Life and Medical Sciences
Cell & Developmental Biology
Wiley InterScience Backfile Collection 1832-2000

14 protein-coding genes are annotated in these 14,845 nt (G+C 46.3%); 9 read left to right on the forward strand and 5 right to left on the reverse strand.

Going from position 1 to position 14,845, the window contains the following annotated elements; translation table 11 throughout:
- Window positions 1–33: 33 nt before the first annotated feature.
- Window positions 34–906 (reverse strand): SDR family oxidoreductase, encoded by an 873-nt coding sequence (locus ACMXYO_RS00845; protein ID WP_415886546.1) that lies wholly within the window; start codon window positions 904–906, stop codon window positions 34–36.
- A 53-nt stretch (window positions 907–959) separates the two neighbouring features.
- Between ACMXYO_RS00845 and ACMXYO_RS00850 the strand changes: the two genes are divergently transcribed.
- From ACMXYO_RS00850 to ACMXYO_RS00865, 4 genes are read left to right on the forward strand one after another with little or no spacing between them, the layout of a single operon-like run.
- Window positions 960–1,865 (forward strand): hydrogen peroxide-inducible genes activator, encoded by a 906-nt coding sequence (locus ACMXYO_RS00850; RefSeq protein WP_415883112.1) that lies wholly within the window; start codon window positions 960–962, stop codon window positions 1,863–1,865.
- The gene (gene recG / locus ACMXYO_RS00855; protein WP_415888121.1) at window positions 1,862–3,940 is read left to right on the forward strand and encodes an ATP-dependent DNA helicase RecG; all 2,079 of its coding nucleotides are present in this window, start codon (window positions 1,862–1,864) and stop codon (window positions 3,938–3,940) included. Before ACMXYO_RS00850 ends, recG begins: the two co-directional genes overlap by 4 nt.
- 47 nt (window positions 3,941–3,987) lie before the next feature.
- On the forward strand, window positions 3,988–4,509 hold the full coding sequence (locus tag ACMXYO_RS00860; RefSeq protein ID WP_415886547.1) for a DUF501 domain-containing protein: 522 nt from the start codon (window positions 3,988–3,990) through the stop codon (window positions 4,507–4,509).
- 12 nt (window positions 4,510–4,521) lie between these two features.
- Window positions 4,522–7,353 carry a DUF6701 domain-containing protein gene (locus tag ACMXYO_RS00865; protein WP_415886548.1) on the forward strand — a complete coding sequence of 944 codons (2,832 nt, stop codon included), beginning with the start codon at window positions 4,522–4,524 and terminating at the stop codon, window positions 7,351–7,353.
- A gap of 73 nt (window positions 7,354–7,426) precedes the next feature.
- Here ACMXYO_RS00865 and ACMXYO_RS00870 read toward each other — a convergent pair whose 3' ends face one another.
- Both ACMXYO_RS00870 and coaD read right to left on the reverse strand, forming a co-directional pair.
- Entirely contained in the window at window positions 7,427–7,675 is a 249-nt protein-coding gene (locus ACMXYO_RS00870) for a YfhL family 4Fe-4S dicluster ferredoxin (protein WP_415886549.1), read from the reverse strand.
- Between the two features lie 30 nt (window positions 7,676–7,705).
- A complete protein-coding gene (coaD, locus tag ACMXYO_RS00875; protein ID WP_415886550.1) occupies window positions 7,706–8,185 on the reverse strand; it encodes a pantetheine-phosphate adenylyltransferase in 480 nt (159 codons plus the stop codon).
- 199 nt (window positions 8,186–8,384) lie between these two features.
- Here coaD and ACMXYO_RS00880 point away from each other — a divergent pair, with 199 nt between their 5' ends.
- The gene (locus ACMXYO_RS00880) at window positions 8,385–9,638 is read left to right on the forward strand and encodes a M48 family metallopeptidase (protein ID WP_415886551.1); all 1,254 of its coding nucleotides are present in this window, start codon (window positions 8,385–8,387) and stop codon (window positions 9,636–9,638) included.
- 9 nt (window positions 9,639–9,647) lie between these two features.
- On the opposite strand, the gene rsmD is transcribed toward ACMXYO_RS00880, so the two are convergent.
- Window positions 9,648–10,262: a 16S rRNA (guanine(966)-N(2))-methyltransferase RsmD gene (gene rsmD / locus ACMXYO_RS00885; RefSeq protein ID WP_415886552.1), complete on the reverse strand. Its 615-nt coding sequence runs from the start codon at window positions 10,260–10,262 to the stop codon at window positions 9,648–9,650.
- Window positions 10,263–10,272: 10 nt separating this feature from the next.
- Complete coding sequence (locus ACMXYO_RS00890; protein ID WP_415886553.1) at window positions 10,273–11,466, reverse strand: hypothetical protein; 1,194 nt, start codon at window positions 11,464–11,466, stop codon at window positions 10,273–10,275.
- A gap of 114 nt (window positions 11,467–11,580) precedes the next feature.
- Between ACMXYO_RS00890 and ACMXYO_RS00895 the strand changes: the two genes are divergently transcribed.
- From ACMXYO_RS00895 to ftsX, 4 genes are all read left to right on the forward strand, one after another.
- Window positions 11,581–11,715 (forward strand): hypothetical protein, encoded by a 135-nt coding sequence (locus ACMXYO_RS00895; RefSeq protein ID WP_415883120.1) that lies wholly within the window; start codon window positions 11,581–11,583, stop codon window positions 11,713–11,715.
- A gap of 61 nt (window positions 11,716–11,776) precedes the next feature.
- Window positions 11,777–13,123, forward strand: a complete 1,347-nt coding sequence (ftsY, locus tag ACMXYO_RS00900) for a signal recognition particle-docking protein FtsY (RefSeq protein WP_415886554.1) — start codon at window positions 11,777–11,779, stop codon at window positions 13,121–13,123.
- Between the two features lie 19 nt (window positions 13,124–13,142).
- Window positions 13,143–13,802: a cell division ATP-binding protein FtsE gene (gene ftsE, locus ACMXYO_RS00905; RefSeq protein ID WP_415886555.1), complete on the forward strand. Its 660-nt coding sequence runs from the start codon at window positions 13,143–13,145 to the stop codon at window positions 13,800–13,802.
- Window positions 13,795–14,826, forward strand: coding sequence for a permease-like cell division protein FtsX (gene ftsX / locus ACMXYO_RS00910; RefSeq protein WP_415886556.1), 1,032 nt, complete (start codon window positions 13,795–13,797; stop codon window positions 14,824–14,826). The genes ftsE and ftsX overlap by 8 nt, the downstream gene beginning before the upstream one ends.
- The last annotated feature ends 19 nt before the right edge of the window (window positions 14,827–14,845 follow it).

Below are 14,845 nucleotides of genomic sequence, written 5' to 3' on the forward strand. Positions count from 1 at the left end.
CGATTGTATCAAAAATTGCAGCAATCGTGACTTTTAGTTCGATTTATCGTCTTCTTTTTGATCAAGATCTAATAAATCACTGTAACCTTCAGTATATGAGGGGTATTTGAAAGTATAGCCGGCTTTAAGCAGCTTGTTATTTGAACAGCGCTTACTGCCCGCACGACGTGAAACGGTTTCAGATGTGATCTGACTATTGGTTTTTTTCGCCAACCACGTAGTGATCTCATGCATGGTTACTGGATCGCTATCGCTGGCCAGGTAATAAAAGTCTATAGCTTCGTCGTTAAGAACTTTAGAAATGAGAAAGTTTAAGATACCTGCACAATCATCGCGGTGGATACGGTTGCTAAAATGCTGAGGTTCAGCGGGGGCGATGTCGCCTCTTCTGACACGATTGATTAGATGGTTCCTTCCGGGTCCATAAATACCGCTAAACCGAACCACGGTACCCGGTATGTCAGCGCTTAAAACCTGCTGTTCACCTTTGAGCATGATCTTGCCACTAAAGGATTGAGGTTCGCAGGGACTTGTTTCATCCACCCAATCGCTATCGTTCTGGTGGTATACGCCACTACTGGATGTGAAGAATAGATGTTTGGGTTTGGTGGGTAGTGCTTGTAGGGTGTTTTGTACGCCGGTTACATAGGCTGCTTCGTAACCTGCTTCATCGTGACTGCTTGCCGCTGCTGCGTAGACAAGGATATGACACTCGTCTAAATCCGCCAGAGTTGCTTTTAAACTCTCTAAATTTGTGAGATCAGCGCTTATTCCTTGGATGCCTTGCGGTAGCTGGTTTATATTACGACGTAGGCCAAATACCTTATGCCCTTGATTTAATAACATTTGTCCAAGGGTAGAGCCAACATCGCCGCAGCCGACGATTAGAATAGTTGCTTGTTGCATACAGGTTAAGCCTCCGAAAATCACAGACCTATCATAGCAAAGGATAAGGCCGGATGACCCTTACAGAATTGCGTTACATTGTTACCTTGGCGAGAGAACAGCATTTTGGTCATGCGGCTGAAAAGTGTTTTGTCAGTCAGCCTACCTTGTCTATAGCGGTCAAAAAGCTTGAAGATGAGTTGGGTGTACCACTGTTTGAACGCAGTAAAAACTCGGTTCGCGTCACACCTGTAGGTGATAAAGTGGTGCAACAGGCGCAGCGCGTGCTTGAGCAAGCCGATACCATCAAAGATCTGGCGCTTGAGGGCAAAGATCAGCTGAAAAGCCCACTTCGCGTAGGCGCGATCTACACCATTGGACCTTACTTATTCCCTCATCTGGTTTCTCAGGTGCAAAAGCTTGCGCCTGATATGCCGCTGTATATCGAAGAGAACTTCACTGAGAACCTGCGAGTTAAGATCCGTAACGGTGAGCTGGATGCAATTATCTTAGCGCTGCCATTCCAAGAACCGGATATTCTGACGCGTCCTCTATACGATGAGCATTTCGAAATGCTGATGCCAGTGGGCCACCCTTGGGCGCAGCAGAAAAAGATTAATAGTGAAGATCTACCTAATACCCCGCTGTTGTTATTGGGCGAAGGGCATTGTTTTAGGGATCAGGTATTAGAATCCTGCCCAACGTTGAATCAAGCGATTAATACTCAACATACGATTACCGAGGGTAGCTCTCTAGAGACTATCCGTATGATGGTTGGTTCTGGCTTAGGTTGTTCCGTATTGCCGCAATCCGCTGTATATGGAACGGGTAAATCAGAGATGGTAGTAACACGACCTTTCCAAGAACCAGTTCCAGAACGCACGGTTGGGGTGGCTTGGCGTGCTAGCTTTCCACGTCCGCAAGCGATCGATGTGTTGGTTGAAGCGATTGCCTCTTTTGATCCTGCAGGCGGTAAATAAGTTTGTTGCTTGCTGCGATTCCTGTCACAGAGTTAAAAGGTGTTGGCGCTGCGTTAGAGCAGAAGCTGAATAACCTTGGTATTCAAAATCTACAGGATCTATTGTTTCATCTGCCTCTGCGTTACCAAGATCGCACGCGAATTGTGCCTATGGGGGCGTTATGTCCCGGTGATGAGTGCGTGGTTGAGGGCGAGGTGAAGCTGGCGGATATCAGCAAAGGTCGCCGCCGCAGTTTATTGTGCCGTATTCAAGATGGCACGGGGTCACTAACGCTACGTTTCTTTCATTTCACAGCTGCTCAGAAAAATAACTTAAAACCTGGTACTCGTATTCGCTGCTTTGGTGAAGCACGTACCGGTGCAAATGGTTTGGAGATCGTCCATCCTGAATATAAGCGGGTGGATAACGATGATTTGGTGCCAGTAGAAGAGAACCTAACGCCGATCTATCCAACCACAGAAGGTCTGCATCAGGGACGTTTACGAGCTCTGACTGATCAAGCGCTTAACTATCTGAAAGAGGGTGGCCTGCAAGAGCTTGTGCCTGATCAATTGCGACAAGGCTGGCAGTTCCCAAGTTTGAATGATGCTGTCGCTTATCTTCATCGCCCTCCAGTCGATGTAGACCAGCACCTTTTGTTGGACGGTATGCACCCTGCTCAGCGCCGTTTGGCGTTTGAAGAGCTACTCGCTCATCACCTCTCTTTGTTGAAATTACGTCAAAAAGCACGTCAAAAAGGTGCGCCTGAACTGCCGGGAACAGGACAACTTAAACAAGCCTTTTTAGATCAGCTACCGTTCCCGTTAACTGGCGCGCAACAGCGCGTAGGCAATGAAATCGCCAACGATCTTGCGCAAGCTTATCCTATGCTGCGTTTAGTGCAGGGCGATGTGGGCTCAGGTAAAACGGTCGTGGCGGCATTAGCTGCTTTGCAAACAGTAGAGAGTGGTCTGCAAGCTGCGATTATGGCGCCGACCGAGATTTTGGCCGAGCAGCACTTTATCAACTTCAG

The influence of electrical stimulation on the level of intracellular Ca2+ in bovine oocytes, as well as activation and extent of parthenogenetic development, was investigated. Mature oocytes were electrically stimulated at 29 hr of maturation, and intracellular Ca2+ concentration was determined with the Ca2+ indicator fura-2 dextran (fura-2 D). The Ca2+ response of oocytes to a given electrical pulse was variable. Oocytes responded with either no Ca2+ rise from baseline (≍ 12 nM), a short-duration Ca2+ rise (from 12 nM to 300 nM) that returned to baseline within 2 min of the pulse, or a long-duration Ca2+ rise (from 12 nM to 1,000-2,000 nM) that never returned to baseline during the 8 min period over which the oocytes were monitored. In these oocytes, Ca2+ level returned to baseline when oocytes were removed from 0.30 M mannitol and placed in an ionic medium. Increasing field strength or pulse duration tended to increase the proportion of oocytes displaying a Ca2+ rise, and at 1.0 kVcm-1 for 40 μsec, all oocytes displayed a long-duration Ca2+ elevation. Direct transfer of oocytes from culture medium to mannitol also triggered a Ca2+ rise. Multiple stimulations, either electrical or by transferring to mannitol, produced multiple Ca2+ rises. This mannitol-induced Ca2+ rise could be inhibited by first washing the oocytes in medium containing equal parts of 0.30 M mannitol and phosphate buffered saline (PBS). The level of Ca2+ stimulation affected activation and development of oocytes. Insufficient, or, conversely, excessive Ca2+ stimulation impaired development. Optimum development was obtained with (1) three pulses of 0.2 kVcm-1 for 20 μsec, each pulse 22 min apart, after direct transfer of oocytes from culture medium to mannitol (22% blastocysts) or (2) three pulses of 1.0 kVcm-1 for 20 μsec after transfer of oocytes from culture medium to medium containing equal parts mannitol and PBS, then to mannitol (24% blastocysts). This procedure avoided induction of a Ca2+ rise prior to the pulse. The results indicate that the level of Ca2+ stimulation can be regulated by incubation conditions prior to the pulse and, to some extent, by field strength and pulse duration. The level of electrical stimulation influenced oocyte Ca2+ response, activation, and parthenogenetic development. © 1993 Wiley-Liss, Inc.
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